COVID-19 has had profound impacts on young people across the country, and particularly on those in the foster care system. Many of those youth risk an abrupt loss of support and services immediately upon their exit from the system. No housing assistance. No food subsidies. No support networks. Especially in the midst of a pandemic, this needs to change.

Full article here.

HUD Announces New Grants for Foster Youth to Independence Program, Bringing Total to Over 600 Vouchers Since Inception: Nine States to Receive Nearly $100,000 in Vouchers

HUD’s Foster Youth to Independence (FYI) Initiative is an initiative that provides housing assistance and supportive services to young people with a child welfare history who are at-risk-of or experiencing homelessness. FYI, in conglomeration with local resources, will assist communities in ensuring that every young person who has had experience with the child welfare system has access to safe, affordable housing where they are supported to reach self-sufficiency by working toward their education and employment goals.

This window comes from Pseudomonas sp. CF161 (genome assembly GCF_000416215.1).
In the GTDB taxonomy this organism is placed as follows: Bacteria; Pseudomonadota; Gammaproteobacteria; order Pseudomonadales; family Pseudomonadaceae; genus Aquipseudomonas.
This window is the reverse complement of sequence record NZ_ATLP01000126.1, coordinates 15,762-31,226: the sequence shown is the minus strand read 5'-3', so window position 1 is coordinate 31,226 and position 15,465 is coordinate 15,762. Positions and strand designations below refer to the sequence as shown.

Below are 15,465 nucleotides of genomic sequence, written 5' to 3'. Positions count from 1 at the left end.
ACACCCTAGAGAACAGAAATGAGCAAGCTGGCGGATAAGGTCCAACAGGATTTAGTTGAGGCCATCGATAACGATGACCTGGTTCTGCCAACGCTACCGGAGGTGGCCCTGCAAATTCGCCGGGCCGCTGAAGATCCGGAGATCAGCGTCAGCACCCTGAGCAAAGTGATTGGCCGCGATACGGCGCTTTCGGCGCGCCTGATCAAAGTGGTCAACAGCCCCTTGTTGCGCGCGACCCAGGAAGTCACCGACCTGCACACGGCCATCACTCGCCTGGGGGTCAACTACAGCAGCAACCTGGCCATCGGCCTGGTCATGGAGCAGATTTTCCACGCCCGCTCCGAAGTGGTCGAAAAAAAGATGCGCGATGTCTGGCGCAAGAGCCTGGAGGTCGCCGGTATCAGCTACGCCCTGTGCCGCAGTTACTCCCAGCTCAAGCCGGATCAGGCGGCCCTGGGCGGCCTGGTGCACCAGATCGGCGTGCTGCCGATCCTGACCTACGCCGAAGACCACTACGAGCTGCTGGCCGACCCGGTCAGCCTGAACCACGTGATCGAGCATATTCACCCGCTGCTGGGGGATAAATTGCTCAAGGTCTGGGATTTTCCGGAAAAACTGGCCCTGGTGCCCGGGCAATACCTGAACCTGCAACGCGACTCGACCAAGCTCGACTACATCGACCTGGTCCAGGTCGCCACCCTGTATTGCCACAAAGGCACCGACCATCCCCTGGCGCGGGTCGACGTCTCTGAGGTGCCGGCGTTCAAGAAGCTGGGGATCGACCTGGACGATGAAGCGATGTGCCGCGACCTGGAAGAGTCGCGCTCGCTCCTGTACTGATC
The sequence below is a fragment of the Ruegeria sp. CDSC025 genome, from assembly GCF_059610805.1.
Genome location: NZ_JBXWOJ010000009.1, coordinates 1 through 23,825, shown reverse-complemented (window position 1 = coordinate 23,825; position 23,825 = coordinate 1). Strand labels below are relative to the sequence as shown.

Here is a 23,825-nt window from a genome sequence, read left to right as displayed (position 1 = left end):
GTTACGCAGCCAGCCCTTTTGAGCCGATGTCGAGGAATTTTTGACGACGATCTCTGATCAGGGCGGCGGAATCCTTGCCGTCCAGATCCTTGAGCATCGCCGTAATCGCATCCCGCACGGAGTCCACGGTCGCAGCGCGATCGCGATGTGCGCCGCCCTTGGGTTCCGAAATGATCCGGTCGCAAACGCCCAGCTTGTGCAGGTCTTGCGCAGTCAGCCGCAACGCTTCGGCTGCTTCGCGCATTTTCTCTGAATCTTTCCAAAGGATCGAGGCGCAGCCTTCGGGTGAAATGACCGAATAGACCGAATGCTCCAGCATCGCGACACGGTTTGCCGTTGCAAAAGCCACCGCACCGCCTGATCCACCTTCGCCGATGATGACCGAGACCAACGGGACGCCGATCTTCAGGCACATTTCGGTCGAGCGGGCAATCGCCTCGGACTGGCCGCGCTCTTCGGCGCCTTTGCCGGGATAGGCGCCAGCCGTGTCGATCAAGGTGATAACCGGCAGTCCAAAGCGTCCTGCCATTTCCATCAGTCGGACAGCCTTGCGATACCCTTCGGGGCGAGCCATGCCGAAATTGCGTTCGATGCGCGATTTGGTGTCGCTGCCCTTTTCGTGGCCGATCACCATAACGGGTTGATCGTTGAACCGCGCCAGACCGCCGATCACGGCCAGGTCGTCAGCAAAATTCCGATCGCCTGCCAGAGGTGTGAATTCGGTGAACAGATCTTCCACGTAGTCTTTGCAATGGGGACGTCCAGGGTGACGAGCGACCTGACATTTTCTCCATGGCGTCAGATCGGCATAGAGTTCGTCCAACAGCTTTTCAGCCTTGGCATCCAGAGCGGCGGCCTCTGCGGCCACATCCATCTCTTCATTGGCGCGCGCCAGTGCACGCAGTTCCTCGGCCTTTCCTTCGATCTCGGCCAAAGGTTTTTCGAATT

Press release here.

‘COVID-19 has left me extremely vulnerable’: Helping former foster youth stand tall

Des Moines Register

June 10, 2020

Op-ed by Tiara Mosley spent four years in the Iowa foster care system and was a 2018 FosterClub Outstanding Young Leader. 

Foster youth are feeling isolated, hopeless, and overwhelmed during this pandemic. I recently participated in a virtual congressional briefing hosted by FosterClub, Youth Villages and Juvenile Law Center to elevate the voices of the many foster youth who are facing the burden of COVID-19 alone, I hope that Congress can provide emergency aid directly to young people from foster care so their accomplishments, success and lives are not completely derailed.